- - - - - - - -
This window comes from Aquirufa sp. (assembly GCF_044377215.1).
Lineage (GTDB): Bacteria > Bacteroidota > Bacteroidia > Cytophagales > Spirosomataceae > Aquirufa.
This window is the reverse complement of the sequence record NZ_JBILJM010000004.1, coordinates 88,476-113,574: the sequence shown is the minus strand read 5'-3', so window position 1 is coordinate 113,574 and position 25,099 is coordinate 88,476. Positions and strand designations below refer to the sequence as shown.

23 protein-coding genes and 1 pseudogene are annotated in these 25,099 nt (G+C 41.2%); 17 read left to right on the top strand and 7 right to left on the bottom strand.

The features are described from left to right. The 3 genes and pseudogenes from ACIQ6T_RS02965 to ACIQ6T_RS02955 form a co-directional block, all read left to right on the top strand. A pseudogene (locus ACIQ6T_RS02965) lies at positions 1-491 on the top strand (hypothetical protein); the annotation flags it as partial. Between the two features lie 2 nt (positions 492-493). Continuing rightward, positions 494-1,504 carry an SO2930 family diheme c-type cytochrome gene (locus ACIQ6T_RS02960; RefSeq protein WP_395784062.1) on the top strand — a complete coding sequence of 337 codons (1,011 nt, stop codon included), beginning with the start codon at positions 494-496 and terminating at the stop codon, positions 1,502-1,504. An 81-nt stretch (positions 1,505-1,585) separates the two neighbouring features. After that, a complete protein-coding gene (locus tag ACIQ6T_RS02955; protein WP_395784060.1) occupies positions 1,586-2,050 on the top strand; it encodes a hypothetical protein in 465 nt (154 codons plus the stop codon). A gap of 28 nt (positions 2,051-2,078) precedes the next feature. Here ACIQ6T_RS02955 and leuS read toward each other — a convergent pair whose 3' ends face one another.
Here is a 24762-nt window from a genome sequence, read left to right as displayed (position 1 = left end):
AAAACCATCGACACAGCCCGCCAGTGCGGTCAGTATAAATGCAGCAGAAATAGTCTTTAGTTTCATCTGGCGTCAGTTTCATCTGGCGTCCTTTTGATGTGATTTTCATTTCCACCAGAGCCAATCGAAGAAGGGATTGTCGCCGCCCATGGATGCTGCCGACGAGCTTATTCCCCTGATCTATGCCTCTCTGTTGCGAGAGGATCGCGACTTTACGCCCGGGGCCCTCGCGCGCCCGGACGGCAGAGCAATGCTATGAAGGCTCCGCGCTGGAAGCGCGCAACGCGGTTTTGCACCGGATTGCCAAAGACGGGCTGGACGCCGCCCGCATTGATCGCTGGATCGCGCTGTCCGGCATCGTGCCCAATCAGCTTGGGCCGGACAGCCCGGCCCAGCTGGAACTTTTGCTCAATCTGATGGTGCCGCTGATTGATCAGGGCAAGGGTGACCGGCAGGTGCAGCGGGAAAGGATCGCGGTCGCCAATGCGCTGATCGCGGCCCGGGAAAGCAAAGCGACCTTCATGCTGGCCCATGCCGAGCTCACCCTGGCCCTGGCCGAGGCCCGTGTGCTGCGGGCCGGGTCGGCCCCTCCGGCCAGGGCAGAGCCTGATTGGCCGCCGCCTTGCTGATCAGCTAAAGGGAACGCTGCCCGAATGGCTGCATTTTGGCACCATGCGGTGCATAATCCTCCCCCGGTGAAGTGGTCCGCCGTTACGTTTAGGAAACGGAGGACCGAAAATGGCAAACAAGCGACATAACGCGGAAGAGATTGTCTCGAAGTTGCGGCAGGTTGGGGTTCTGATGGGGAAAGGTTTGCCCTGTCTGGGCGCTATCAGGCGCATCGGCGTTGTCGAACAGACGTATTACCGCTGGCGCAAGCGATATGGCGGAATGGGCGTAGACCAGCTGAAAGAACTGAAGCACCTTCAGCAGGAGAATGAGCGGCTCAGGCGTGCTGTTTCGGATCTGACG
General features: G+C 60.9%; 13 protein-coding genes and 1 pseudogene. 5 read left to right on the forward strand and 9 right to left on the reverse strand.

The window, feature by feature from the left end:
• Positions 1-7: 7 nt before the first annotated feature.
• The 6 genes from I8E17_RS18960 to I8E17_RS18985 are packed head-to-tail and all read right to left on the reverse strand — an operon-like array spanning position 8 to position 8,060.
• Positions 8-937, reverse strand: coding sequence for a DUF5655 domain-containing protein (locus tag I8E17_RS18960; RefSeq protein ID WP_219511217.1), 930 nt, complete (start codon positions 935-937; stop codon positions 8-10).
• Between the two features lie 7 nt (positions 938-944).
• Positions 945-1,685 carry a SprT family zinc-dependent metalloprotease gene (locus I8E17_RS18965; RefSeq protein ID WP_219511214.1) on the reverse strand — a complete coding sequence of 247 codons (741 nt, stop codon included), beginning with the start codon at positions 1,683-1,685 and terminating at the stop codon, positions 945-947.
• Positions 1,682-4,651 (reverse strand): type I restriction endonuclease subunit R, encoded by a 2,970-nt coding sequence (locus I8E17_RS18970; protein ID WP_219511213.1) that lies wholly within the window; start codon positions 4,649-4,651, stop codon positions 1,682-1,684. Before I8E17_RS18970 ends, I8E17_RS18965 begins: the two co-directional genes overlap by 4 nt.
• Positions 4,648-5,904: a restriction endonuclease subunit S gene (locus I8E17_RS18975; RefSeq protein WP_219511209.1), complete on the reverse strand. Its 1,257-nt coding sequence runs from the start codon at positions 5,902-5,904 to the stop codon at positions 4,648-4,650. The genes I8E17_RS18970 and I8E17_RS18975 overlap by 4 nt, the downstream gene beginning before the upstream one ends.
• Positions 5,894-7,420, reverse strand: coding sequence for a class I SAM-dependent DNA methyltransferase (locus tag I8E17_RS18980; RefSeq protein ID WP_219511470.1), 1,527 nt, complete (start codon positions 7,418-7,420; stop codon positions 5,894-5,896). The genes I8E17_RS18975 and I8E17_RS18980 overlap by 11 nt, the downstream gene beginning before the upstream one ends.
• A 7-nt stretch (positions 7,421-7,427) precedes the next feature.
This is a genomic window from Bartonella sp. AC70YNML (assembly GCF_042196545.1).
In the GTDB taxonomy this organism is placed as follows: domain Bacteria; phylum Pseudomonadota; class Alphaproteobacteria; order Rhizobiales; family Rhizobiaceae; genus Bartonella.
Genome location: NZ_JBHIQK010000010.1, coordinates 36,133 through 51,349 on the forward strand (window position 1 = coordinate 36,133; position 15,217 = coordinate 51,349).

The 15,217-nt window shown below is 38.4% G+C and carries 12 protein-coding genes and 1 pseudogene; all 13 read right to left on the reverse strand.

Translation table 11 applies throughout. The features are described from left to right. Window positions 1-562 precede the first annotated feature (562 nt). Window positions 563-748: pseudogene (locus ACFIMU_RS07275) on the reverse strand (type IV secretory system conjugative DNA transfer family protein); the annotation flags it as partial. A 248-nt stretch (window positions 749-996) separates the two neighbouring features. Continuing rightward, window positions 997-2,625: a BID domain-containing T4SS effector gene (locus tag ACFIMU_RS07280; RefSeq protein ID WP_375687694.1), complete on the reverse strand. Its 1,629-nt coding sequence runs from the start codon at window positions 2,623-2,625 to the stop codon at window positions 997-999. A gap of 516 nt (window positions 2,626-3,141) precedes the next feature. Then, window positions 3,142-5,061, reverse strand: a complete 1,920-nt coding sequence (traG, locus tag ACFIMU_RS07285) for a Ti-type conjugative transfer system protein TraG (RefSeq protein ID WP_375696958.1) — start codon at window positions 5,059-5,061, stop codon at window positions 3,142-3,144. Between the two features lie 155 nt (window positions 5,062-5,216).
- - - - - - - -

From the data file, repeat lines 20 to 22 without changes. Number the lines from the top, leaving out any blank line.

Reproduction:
In the GTDB taxonomy this organism is placed as follows: domain Bacteria; phylum Pseudomonadota; class Alphaproteobacteria; order Rhizobiales; family Rhizobiaceae; genus Bartonella.
Genome location: NZ_JBHIQK010000010.1, coordinates 36,133 through 51,349 on the forward strand (window position 1 = coordinate 36,133; position 15,217 = coordinate 51,349).

The 15,217-nt window shown below is 38.4% G+C and carries 12 protein-coding genes and 1 pseudogene; all 13 read right to left on the reverse strand.